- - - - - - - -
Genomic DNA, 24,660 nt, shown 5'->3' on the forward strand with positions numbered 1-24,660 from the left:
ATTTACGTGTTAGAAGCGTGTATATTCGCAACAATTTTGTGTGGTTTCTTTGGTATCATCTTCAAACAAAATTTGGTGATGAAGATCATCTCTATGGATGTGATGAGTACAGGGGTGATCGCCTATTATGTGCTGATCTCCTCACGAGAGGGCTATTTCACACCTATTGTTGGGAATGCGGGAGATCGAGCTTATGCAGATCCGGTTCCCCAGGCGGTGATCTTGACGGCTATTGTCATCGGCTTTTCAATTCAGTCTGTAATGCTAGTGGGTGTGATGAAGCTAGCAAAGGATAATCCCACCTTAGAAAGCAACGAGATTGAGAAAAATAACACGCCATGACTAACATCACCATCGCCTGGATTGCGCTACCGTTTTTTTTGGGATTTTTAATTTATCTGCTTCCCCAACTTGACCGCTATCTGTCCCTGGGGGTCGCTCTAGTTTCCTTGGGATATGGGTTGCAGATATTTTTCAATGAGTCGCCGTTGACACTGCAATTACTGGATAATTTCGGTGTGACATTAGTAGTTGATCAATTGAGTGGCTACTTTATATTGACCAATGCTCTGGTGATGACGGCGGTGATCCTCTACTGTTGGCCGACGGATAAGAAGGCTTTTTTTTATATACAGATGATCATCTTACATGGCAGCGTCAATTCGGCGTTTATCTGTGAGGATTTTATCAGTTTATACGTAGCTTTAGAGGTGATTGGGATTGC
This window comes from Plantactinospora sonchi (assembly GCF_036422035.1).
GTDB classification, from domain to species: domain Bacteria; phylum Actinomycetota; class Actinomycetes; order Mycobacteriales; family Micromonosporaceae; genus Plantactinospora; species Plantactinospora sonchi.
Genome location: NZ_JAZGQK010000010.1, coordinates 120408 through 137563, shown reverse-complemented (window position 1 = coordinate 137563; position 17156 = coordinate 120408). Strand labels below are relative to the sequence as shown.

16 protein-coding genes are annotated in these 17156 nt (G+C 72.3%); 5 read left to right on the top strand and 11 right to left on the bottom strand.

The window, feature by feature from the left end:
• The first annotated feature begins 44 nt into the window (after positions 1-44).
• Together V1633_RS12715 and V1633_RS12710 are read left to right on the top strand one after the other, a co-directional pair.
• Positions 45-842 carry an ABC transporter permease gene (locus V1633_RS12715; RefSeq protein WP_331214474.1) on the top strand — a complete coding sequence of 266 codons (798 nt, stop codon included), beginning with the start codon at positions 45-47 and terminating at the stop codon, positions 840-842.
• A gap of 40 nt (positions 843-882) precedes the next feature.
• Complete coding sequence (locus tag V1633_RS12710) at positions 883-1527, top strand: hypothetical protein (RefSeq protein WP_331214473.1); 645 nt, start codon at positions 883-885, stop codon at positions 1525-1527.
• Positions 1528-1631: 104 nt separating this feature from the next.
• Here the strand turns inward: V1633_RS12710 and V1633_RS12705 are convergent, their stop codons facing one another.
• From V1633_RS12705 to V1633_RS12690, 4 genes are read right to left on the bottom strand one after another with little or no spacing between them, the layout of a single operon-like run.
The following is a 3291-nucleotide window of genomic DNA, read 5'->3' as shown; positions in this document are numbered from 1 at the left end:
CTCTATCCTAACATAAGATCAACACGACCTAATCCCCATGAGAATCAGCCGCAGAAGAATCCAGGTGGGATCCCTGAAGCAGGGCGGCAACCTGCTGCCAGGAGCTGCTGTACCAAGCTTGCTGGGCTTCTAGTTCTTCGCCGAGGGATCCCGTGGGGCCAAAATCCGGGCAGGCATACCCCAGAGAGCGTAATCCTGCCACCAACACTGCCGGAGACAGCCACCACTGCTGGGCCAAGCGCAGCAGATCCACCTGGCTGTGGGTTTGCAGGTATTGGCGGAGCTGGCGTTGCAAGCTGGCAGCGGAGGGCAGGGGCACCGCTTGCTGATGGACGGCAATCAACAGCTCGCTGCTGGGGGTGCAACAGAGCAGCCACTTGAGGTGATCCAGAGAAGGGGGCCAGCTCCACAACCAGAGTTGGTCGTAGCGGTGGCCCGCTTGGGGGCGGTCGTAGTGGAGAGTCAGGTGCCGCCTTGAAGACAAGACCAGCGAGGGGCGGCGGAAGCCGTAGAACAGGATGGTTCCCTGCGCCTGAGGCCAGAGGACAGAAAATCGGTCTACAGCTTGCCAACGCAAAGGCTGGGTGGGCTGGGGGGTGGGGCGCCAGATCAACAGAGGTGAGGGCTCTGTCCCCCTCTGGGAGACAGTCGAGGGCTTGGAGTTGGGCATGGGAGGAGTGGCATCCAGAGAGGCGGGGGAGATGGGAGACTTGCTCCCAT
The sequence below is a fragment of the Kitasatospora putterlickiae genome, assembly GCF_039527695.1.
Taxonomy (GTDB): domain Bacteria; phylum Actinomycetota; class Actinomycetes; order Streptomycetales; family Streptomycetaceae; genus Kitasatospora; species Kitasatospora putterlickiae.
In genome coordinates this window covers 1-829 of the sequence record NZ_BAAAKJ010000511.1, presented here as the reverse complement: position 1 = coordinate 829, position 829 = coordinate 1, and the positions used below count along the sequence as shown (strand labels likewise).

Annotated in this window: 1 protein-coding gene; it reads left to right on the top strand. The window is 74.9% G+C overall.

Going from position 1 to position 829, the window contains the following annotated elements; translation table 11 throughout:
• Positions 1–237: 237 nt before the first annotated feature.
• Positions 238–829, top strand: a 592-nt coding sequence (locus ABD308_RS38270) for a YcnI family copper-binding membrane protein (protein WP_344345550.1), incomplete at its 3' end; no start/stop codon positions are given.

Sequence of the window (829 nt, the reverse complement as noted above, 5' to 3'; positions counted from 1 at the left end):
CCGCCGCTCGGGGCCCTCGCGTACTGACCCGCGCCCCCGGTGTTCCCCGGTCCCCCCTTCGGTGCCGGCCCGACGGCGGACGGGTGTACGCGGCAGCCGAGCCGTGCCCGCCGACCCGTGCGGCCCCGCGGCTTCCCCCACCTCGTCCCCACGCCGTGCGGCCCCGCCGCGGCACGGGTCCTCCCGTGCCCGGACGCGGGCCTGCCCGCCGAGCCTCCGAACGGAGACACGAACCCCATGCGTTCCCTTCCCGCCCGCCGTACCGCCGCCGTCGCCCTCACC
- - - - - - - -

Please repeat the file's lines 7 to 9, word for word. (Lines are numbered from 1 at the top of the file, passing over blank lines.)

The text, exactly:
The window, feature by feature from the left end:
• The first annotated feature begins 44 nt into the window (after positions 1-44).
• Together V1633_RS12715 and V1633_RS12710 are read left to right on the top strand one after the other, a co-directional pair.